There is always a bit of excited anticipation when I take a side road into a Baja place that I have never been before. South of Santa Rosalia, BCS and east into the mountains is a small pueblo called San José de Magdalena. There is something organic about driving into the heart of the mountains far from what is thought of as a tourist destination. When a story calls, I'll follow with little hesitation, really not knowing how it will turn out. Kind of like jumping off a cliff, but a lot safer most of the time. I was in search of the garlic growers of Baja California and the history of Magdalena.
It was a lovely clear morning for the drive in the mountains. The eight miles in was easy with a newly paved road almost all the way. Mexico has taken on the job of opening up some of these heretofore isolated communities, a real gift from the Mexican government. Recorded in these mountains is an ancient drama of its volcanic violence. The hills appear tormented into shape with valleys gouged out by flood waters. The grades are steep, but the road is a joy to drive. Up over one ridge and dropping down the other side, quite suddenly there is a lush green field in the midst of the Cardón cactus, scrub and palm trees.
Further on there are a few homes and the peoples' cemetery. The mausoleums looking like tiny houses in different colors, a quiet village created for the ancestors. The pavement ended just short of Magdalena. I followed a white rocky one lane road that curled around a pond thick with California Bulrush growing at its edges. The damp mossy fragrance floated through the warm dry air. A throaty bull frog made its presence known and mud hens glided across the glassy surface. A bubbling stream seeped from the pond and continued on down into the valley. This area sustained life for thousands of years because there was water.
The first people to enjoy Baja's natural beauty were the Cochimi and Guaycura Indians. Written history came later, so there is little record of their lives that remain. Yet they were a living force before they were "discovered." They were hunter-gatherers and moved with the seasons, but built small villages and maintained a life for 7,000 years or more. Visita de San José de Magdalena was founded in 1774 by the Dominican missionaries to minister to the Cochimí Indians. It was an outlying area of the Misión Santa Rosalía de Mulegé. This visita, or subordinate mission station, was closed in 1828. Ruined walls of adobe brick can still be seen combined with other more modern building materials in haphazard construction of metal and earthen bricks. Written history shows that the indigenous of the Baja did not survive being discovered. But their ancestors live on in the faces and behind the eyes of many people living here today.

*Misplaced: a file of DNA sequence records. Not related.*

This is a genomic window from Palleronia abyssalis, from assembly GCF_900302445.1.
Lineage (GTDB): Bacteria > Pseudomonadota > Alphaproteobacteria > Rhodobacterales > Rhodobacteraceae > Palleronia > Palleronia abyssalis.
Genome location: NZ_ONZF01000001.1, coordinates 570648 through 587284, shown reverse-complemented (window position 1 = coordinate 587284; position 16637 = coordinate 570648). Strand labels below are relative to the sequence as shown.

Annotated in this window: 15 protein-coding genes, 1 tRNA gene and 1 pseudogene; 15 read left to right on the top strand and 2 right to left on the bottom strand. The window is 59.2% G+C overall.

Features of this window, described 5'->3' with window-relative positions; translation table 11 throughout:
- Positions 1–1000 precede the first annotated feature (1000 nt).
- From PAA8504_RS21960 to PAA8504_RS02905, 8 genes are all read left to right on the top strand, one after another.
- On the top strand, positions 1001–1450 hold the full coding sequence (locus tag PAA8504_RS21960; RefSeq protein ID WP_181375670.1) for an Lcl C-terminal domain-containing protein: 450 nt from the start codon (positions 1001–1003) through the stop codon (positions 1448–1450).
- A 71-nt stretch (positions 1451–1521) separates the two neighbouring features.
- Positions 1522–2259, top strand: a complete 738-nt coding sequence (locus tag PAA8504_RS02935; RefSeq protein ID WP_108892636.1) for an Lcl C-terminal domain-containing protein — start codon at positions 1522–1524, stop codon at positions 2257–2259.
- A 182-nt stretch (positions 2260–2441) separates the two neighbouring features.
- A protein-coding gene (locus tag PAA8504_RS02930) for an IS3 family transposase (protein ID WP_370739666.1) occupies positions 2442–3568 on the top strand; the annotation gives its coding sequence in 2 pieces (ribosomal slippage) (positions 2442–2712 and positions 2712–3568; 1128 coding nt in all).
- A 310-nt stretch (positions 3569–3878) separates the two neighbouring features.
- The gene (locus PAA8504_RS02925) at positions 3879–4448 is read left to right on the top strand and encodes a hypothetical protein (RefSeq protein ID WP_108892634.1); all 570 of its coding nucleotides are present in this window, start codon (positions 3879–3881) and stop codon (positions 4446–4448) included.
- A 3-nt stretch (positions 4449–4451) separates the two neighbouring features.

I had thought that I would find expansive fields as this area is known for its garlic production. But this was not a huge California agricultural center as I imagined that I'd find. Undaunted, I pulled into the humble community with its gray block church and a school alive with children who waved as I passed. There were mounds of garlic garlands on front porches of some of the homes, but there were no people about. I parked my car, grabbed my camera and started to walk, not actually knowing where I was going, just following a dirt road in search of the story and there she was. A woman in red sat on the ground weaving the garlic bulbs into long strands. Her hands rough from the harsh work. I asked permission to step into the garden area and when she looked up, I paused as I saw her lovely face and shy smile. Her name was Lupita.
She shared the process of how the garlands came into being. First, the "seed" is actually one of the sections of the garlic bulb which is planted in September. Through the temperate and rainy months, the one clove has become a full garlic bulb again. Such magic. By February and into March it is time for the harvest. The men use special tools to dig the garlic bulbs, leaving the long grass-like leaves to dry. But they cannot be allowed to completely dry as they would be too brittle to weave. They are covered, sprinkled with water to maintained pliability. The California Bulrush is collected to use as the cord for binding. Lupita's hands moved confidently as she selected each bulb, tied it off with the bulrush and laid them in neat rows. It took her 15 minutes to complete one strand. She would work like this all day long for the entire harvesting. Her work ends up in grocery stores and tourist gift shops. Following a story into the unknown is always a surprise, something is added to what I think it is going to be. In this case the story was about Lupita. A humble woman working in the old ways. We may never know her people, yet it is so important that they continue to thrive in these hidden places of the Baja. In some mysterious way, their existence completes us.
Directions From Santa Rosalia south: 16 miles near kilometer watch for a paved road to the right at 169 and about 20 minutes. There is no sign on the main road. 17 miles round trip, no services.